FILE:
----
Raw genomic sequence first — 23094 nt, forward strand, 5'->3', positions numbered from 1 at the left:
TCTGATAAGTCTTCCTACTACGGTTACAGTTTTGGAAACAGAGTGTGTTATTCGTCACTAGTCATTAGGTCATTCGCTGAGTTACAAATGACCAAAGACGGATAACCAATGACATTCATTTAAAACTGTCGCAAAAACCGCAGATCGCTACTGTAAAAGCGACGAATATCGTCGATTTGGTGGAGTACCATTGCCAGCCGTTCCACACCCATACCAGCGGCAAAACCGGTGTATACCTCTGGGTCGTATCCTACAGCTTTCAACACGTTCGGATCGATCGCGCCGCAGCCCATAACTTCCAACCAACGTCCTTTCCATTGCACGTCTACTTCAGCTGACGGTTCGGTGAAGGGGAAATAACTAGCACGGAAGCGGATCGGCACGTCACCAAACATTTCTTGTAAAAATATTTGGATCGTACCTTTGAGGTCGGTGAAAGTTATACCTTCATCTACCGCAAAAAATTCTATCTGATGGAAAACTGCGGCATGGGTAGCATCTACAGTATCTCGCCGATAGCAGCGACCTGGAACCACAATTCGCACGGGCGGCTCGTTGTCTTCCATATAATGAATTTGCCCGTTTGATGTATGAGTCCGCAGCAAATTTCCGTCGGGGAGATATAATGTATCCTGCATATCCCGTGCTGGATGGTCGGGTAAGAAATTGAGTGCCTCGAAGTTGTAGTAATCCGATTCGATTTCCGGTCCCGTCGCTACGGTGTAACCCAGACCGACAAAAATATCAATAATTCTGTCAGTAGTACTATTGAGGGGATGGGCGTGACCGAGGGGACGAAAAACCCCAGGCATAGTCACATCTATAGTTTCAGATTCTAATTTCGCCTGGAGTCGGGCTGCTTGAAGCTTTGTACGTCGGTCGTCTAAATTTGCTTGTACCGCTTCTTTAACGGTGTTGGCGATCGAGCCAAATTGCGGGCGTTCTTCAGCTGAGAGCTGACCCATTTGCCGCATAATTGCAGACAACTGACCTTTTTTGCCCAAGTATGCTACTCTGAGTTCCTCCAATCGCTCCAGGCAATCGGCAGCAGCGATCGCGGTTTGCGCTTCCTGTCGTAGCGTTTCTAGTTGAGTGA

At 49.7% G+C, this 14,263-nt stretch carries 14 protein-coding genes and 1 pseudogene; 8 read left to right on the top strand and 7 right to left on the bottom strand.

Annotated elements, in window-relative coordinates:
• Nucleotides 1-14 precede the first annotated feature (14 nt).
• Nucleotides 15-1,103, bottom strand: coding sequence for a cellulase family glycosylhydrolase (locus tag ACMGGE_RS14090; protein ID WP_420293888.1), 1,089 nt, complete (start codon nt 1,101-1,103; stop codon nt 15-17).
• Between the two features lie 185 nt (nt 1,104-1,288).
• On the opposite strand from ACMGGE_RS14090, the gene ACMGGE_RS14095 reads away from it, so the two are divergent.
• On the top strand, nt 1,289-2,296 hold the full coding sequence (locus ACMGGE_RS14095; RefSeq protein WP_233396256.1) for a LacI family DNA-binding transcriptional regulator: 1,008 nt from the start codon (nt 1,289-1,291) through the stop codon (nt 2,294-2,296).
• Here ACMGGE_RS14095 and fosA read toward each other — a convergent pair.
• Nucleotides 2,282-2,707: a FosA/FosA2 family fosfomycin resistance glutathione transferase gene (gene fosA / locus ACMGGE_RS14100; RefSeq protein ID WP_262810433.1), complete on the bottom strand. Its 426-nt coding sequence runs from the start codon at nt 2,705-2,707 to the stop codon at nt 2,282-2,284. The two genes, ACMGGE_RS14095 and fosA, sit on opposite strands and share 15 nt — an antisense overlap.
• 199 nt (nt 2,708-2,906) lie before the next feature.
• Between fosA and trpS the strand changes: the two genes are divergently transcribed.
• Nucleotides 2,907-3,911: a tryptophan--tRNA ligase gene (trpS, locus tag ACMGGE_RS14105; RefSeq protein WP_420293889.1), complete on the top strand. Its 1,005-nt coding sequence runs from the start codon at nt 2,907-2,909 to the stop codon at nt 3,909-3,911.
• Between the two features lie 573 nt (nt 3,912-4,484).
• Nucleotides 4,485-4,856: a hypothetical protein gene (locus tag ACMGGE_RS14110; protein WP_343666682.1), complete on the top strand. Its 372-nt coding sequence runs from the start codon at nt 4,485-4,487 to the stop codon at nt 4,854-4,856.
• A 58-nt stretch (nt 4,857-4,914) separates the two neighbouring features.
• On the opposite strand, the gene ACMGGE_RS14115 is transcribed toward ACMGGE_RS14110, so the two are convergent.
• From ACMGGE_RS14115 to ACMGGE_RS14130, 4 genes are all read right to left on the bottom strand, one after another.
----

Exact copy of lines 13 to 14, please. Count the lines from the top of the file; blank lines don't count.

• Between fosA and trpS the strand changes: the two genes are divergently transcribed.
• Nucleotides 2,907-3,911: a tryptophan--tRNA ligase gene (trpS, locus tag ACMGGE_RS14105; RefSeq protein WP_420293889.1), complete on the top strand. Its 1,005-nt coding sequence runs from the start codon at nt 2,907-2,909 to the stop codon at nt 3,909-3,911.